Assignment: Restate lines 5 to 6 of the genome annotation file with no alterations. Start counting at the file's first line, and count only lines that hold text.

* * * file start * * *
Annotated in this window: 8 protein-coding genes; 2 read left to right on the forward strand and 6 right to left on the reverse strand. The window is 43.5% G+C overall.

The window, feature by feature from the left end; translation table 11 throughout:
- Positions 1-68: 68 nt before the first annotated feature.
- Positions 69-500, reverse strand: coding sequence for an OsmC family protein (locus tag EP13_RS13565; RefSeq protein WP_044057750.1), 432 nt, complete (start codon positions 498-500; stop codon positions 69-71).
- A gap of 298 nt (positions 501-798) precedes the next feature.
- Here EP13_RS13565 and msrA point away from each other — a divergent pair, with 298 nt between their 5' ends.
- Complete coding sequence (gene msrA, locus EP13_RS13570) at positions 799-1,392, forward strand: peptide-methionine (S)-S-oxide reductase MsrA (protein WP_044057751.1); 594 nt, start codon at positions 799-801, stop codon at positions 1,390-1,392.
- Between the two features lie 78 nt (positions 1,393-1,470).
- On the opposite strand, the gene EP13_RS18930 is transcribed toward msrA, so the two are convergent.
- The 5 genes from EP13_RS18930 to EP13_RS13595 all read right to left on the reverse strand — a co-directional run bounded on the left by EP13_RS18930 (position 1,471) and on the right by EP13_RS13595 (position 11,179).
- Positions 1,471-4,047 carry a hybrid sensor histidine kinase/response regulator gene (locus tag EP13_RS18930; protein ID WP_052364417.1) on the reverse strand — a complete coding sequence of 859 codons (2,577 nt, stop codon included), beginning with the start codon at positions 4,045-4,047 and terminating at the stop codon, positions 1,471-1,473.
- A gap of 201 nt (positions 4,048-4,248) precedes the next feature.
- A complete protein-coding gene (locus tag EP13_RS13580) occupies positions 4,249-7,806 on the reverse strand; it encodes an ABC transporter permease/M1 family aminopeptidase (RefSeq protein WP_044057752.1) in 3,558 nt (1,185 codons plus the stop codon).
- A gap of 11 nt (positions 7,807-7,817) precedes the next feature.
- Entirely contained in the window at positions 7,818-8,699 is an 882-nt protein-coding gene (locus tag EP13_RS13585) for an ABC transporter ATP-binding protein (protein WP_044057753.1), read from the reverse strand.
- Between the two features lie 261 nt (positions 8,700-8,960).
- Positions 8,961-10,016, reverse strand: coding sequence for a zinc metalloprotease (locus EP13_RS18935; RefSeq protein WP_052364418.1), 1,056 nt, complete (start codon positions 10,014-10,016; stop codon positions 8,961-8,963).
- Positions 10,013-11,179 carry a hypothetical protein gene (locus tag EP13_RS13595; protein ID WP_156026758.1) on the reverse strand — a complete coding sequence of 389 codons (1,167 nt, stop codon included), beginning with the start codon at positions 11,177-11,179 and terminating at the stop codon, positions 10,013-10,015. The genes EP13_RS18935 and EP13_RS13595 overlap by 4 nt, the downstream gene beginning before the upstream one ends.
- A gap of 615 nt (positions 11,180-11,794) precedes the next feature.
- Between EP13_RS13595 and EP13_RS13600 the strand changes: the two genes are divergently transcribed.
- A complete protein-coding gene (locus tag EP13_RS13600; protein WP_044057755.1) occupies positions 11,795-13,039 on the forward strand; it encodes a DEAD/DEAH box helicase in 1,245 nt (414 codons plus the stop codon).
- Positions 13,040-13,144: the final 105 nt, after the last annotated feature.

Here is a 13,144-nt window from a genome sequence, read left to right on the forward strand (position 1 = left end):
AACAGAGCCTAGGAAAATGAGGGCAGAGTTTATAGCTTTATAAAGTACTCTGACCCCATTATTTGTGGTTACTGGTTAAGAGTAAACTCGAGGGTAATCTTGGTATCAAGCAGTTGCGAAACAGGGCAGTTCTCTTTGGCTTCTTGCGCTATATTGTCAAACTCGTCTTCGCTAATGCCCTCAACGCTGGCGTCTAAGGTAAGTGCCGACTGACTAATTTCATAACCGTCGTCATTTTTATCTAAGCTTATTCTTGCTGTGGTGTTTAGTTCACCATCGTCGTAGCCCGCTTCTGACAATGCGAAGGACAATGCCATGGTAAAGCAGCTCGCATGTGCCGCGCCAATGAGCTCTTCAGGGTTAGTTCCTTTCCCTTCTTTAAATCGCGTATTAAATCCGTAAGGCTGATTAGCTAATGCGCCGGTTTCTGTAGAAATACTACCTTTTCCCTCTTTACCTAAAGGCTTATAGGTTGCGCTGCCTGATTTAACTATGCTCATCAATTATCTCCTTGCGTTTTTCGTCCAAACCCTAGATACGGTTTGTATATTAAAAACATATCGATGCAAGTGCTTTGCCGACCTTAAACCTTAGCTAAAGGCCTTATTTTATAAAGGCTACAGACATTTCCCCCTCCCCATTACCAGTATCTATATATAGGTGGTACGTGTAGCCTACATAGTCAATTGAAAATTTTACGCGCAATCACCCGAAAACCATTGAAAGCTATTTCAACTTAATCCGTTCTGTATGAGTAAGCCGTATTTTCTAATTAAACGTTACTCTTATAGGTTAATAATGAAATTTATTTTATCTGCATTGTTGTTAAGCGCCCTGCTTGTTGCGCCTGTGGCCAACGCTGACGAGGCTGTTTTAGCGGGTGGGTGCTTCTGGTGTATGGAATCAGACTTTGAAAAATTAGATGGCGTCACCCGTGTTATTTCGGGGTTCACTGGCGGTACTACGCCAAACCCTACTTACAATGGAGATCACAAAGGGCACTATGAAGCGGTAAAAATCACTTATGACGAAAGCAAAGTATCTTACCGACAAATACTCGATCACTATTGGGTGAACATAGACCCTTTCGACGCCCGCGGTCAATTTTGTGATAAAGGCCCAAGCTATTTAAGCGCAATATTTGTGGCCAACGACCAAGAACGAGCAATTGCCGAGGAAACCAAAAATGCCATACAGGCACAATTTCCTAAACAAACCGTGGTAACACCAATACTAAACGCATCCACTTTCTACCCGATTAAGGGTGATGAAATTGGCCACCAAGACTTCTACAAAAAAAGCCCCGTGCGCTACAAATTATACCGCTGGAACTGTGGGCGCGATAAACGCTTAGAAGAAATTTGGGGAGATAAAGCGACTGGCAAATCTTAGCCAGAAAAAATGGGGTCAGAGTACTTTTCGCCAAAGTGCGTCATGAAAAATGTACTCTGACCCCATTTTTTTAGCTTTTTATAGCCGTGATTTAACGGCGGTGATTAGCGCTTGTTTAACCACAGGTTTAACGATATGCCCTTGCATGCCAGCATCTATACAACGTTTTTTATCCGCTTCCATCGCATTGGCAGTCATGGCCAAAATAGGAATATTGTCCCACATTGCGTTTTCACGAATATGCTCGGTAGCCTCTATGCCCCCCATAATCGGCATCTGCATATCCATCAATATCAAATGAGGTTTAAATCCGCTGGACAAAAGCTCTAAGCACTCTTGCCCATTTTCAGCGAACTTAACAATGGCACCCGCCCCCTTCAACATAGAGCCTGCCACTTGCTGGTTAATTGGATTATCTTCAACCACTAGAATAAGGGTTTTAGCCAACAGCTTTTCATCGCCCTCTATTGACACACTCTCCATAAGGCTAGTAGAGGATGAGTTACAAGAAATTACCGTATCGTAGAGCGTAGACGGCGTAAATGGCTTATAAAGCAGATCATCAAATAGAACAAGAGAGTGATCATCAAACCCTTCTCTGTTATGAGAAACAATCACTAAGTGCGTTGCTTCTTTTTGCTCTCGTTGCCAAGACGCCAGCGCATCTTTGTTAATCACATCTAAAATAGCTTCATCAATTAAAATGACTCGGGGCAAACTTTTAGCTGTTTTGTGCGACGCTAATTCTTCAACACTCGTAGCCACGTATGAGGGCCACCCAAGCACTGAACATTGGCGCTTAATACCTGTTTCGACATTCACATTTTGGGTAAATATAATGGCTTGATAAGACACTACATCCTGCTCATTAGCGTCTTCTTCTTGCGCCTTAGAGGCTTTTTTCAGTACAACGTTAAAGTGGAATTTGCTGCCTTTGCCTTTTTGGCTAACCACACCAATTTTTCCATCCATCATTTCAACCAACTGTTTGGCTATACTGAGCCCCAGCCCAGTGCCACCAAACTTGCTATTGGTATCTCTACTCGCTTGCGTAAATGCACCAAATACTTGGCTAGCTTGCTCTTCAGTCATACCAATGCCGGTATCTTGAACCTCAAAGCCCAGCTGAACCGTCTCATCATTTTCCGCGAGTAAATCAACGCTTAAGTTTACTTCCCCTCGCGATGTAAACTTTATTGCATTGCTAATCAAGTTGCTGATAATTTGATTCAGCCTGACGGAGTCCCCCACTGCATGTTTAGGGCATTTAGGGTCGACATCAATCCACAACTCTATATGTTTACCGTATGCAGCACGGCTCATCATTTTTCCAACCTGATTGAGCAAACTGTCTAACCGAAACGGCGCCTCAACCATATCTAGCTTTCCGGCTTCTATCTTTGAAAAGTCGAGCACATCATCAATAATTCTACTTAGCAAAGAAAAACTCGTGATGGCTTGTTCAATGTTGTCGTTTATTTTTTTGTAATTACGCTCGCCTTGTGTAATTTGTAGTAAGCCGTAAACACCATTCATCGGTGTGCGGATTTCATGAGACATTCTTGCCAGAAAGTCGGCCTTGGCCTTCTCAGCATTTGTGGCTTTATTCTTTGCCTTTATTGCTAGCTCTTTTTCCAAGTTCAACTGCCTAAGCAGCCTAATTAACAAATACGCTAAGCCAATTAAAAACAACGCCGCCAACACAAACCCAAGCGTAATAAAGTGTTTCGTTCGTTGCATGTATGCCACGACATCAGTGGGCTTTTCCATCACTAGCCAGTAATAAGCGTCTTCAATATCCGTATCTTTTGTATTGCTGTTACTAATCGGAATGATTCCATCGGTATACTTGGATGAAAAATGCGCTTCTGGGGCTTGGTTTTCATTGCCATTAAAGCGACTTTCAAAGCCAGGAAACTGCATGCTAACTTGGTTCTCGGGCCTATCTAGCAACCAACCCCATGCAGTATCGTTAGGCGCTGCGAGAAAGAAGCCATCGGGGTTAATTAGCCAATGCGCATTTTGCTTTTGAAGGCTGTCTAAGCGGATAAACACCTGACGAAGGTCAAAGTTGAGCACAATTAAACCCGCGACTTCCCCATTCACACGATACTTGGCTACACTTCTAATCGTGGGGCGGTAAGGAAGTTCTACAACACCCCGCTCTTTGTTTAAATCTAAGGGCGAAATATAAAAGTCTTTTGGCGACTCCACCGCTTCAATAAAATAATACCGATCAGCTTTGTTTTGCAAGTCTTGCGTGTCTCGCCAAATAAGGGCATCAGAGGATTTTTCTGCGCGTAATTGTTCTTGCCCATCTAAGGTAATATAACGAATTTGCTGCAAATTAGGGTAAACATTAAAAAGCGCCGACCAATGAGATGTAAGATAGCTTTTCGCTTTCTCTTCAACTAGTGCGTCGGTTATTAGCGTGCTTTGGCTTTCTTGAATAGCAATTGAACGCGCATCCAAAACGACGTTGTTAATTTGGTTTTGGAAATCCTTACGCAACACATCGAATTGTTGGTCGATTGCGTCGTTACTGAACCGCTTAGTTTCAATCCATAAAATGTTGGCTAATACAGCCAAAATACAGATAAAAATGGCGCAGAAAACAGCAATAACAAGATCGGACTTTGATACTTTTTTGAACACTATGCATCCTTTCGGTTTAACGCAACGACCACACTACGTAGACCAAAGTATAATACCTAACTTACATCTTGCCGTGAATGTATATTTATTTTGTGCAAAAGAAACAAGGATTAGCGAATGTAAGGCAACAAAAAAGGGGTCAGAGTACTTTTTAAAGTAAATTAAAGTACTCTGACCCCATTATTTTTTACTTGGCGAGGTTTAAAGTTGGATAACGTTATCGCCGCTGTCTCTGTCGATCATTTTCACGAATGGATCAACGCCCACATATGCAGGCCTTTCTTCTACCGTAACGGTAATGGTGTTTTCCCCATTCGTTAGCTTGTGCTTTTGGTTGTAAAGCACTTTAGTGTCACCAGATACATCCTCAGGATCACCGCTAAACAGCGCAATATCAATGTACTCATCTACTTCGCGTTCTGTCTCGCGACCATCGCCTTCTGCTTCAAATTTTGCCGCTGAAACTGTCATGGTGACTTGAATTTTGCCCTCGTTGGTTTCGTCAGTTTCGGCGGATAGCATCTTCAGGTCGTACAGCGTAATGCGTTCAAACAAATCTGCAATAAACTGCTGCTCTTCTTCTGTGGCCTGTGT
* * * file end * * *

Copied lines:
- A gap of 298 nt (positions 501-798) precedes the next feature.
- Here EP13_RS13565 and msrA point away from each other — a divergent pair, with 298 nt between their 5' ends.